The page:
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Testicular Cancer

Testicular cancer is one of the most treatable and survivable types of cancer if detected early. Testicular cancer occurs when cells of one or both testicles become cancerous. A disease most often associated with young men, testicular cancer is often diagnosed in men ages 20 to 34. The disease is essentially unpreventable as most risk factors are present at birth, and men with no risk factors can also be diagnosed with testicular cancer. However, if detected and treated in early stages when the cancer is only in the testicle, testicular cancer patients have a 99 percent chance of survival after five years. Most cases of testicular cancer are initially identified by the patient, making self-observation critical to early detection.


  • In 2020, an estimated 9,610 new cases of testicular cancer and 440 deaths from the disease will occur in the United States.
  • In Texas, an estimated 782 men are expected to be diagnosed with testicular cancer, with 39 deaths from the disease in 2020.
  • Testicular cancer is a rare form of cancer. About one in 250 males will have testicular cancer in his lifetime, and an estimated one in 5,000 men will die from the disease. The rate of testicular cancer cases has increased over many decades, but the rate of increase has slowed recently.

Risk Factors 

  • Age: Men between the ages of 20 and 34 account for about half of all testicular cancer cases.
  • Family History: Men with close relatives (father or brother) who have had testicular cancer face an increased risk for the disease.
  • Race: In the United States, Caucasian men are more likely to develop testicular cancer than men of other races.
  • Undescended Testicle: Men who have one or two undescended testicles face a significantly increased risk for testicular cancer. Surgery to correct an undescended testicle may decrease the risk if performed early in childhood.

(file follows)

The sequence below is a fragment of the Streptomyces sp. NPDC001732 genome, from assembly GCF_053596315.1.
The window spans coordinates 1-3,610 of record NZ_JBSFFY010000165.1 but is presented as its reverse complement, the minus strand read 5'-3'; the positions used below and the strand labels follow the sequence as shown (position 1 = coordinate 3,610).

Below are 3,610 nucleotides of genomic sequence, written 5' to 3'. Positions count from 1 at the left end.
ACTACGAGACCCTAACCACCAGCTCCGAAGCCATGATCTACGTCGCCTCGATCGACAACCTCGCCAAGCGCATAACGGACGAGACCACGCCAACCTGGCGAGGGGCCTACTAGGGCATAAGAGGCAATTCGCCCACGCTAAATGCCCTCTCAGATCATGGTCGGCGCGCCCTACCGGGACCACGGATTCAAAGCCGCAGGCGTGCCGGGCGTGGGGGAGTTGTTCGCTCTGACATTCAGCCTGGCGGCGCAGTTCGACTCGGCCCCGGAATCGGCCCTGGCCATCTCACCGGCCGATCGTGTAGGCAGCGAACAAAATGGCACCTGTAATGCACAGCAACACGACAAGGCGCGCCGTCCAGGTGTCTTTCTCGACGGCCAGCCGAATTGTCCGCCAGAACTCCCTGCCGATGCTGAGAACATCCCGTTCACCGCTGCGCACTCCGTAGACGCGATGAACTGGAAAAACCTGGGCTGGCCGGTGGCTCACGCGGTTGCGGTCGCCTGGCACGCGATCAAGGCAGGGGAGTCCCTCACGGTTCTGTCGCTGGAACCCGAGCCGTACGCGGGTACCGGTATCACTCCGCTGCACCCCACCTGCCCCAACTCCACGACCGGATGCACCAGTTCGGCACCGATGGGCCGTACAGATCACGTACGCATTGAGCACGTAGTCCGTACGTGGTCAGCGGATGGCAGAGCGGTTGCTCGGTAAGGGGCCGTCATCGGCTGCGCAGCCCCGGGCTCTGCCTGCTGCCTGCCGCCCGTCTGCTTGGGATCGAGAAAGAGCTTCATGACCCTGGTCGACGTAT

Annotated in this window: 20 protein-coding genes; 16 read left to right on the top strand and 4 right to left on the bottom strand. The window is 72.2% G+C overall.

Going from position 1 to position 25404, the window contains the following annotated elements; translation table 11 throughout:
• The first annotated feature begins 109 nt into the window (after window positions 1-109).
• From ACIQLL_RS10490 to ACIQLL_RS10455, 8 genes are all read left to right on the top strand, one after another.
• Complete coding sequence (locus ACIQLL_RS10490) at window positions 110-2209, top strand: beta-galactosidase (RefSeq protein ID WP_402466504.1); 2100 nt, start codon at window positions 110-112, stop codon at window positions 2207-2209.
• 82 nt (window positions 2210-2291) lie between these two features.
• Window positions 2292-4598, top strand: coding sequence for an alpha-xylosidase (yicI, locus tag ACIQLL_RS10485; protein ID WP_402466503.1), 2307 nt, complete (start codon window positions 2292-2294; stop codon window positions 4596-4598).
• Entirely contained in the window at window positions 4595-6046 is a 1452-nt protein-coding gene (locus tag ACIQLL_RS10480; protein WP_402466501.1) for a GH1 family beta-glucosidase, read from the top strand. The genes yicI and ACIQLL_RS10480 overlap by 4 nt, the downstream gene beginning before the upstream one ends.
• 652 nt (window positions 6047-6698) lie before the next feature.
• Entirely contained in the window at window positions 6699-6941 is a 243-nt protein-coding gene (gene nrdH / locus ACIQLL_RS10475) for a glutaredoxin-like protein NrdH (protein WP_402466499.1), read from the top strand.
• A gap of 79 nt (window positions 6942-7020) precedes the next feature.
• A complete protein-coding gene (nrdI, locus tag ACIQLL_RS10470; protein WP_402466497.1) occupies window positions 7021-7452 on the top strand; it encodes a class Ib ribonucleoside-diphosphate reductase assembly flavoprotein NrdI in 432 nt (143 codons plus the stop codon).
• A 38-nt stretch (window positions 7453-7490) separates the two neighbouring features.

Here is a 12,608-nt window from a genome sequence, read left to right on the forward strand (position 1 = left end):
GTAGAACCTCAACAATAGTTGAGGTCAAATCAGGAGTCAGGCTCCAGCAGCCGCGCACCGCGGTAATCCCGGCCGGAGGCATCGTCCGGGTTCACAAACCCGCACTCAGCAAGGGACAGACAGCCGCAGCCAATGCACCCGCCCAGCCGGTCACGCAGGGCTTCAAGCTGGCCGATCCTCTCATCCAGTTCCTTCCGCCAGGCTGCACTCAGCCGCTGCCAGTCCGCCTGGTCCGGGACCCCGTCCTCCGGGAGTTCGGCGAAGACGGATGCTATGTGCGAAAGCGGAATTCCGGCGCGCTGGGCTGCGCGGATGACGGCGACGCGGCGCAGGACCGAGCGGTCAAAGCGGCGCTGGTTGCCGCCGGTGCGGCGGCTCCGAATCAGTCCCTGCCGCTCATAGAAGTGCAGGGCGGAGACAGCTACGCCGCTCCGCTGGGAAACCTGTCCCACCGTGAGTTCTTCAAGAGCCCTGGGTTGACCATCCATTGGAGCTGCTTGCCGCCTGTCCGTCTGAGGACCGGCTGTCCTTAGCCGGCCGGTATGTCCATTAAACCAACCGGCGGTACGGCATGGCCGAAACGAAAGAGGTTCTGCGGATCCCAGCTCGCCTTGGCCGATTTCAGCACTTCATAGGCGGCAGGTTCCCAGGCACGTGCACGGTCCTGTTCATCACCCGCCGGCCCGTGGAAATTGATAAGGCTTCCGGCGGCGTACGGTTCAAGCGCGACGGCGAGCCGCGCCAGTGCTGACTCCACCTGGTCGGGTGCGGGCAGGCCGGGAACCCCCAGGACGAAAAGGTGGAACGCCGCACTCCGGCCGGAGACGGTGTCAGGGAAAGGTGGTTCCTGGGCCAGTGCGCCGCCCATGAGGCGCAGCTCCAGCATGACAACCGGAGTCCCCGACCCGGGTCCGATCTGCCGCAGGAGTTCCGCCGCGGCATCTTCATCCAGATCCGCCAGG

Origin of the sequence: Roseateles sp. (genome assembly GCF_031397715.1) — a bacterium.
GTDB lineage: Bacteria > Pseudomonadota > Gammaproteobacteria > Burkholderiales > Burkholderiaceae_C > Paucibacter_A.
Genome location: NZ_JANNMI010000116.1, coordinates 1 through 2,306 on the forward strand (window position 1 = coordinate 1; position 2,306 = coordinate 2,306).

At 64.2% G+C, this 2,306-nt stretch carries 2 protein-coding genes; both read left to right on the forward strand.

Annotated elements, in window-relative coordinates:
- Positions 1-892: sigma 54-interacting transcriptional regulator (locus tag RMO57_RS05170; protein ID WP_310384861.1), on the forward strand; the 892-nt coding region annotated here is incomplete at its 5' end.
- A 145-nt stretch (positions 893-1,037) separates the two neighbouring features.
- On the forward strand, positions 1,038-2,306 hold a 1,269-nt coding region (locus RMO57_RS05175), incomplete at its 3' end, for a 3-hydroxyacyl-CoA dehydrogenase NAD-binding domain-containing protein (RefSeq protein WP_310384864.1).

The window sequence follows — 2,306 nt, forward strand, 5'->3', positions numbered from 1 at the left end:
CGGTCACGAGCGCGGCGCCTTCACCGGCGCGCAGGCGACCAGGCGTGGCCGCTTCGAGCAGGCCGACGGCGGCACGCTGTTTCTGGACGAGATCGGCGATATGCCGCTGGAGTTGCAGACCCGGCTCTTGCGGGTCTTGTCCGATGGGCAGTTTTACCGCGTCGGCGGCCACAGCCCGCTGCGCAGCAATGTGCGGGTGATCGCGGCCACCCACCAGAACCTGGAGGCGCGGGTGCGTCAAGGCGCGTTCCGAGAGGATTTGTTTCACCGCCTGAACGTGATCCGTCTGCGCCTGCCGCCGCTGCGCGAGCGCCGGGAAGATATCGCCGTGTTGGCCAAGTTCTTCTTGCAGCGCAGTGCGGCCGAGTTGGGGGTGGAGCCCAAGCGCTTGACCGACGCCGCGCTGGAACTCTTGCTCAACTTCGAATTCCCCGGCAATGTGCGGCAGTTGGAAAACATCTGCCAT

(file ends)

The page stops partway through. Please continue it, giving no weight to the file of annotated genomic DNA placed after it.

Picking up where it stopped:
• HIV/AIDS: Men with HIV and AIDS may have an elevated risk of testicular cancer.


Many cases of testicular cancer are detected by men who report unusual symptoms to their physicians. Monthly self-checks are very important for early detection of testicular cancer. If any of the following symptoms are present, men are encouraged to consult their physician for proper testing.

  • Sudden build-up of fluid in the scrotum
  • Change in feeling of a testicle
  • Swelling of legs due to blood clot
  • Discomfort in the groin or lower abdomen area
  • Swollen testicles or a lump with no pain
  • Pain, numbness, or hardness in the testicle or scrotum area
  • Heavy feeling in the scrotum
  • Growth or tenderness of breast tissue
  • Lower back or chest pain
  • Shortness of breath
  • Coughing up blood
  • Headaches or confusion
  • Signs of puberty at an abnormally young age

Treatment Options

Treatment options vary depending on how advanced the cancer is and if it has spread to other parts of the body. Physicians will determine the most appropriate treatment for each patient, but possible treatment options include surgery, radiation therapy, chemotherapy, and stem cell transplant. Some treatments can cause infertility. Patients should talk with a physician about options to preserve fertility or bank sperm.

Sources: American Cancer Society, American Society of Clinical Oncology, National Cancer Institute, and Texas Cancer Registry

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